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UL Hospitals' Group CEO, Colette Cowan, “UL Hospitals group will prioritise our most urgent patients for planned procedures and appointments next week and we look forward to increasing activity as soon as possible."

Mid-West health services crippled by Covid absenteeism

THE new Omicron Covid-19 variant is crippling health services following a dramatic 46% hike in absences throughout the public acute hospital system in just four days, writes Dan Danaher.

Official figures obtained by The Clare Champion have revealed the number of staff out sick on Covid-19 related illness in the UL Hospitals’ Group increased from 392 on Friday to 575 on Tuesday.

It is understood that the current Covid-19 related absences due to confirmed cases and close contacts is one of the highest in the group since the start of the pandemic in March 2020.

The Mid-West Department of Public Health has released preliminary analysis showing between 1,100 and 1,500 daily Covid-19 cases across the region.

This would surpass previous records seen in January 2021 of 902 cases on January 2, 2021.

The group has confirmed Covid-19 related staff absences are resulting in significant disruption to services.

In addition to resulting in staff shortages, the new variant has led to the deferral of most scheduled surgery and outpatient appointments across all hospital sites from Tuesday, January 4, until Friday, January 7.

This includes University Hospital Limerick, Ennis Hospital, Nenagh Hospital, St John’s Hospital, and Croom Orthopaedic Hospital. Services at University Maternity Hospital Limerick are unaffected.

The group has confirmed that all impacted patients are being contacted directly by the hospital.

UL Hospitals’ Group CEO, Colette Cowan, said the group regretted the impact that these cancellations will have on patients.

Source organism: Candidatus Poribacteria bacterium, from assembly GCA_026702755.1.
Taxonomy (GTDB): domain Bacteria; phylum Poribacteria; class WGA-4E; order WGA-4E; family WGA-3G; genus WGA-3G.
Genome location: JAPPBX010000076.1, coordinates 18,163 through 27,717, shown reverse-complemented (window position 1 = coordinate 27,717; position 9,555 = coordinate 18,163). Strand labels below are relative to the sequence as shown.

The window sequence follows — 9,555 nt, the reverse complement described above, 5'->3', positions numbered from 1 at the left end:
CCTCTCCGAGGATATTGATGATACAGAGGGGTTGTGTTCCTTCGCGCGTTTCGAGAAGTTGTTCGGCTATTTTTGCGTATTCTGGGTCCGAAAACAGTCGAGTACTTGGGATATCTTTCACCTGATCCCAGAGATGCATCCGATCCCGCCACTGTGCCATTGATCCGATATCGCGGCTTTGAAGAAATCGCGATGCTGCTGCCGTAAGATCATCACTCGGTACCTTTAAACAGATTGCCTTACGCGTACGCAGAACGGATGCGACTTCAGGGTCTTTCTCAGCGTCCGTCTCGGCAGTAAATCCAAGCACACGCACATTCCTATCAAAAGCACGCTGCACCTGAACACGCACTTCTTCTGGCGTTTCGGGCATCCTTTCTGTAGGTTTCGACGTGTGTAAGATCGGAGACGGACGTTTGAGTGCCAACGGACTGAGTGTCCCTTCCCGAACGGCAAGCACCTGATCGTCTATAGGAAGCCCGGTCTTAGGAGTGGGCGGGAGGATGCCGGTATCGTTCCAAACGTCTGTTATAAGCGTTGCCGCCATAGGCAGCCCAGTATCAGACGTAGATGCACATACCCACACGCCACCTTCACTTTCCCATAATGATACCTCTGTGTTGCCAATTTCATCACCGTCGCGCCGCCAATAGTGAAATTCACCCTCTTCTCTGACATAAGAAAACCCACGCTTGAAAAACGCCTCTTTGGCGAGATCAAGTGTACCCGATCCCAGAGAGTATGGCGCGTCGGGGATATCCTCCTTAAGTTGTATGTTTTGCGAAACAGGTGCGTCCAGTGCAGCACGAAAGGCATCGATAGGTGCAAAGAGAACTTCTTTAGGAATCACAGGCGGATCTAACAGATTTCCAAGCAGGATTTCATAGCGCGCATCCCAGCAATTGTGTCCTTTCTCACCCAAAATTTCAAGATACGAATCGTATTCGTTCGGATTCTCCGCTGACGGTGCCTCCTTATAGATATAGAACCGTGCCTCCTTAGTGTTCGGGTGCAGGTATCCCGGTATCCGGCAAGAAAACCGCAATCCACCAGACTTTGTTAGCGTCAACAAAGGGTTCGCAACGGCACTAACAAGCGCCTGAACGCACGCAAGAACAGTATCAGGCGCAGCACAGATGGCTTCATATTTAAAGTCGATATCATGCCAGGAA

“The group will prioritise our most urgent patients for planned procedures and appointments next week and we look forward to increasing activity as soon as possible.

“The high levels of Covid-19 infection across our communities is having a significant impact on staffing levels and therefore it is imperative that we take the necessary precautions to ensure that time-critical and emergency care can go ahead.”

“I would like to remind people of the importance of following basic public health measures in the weeks and months ahead such as social distancing, washing their hands and limiting social contacts to help stop the spread of Covid-19.”

As the group experience a significant surge in Covid-19 activity across society, it anticipates that an increase in staff absences will have a significant impact on services over the coming weeks.

There are currently 575 staff off work and self-isolating having either tested positive for Covid-19, been designated as a close contact or have been deemed high risk.

All the relevant HPSC guidance is being followed as hospitals work to contain the virus and to protect patients and staff. Contact tracing and testing of staff and patients are continuing and hospitals are putting into effect all the appropriate infection control measures to mitigate the risk.

If the number of staff absences remain at a high level, the group may have to consider extending the cancellation of certain treatments.

The deferral of elective and outpatient procedures will also have a negative impact on hospital waiting lists, which are at very high levels.

The number of patients on public Mid-West in-patient waiting lists has increased from 4,798 in January 2020 to 5,021 in November 2021.

There has also been a worrying 10% rise in the number of outpatients waiting to be treated, which is up from 47,134 in January 2020 to 52,539 last November.

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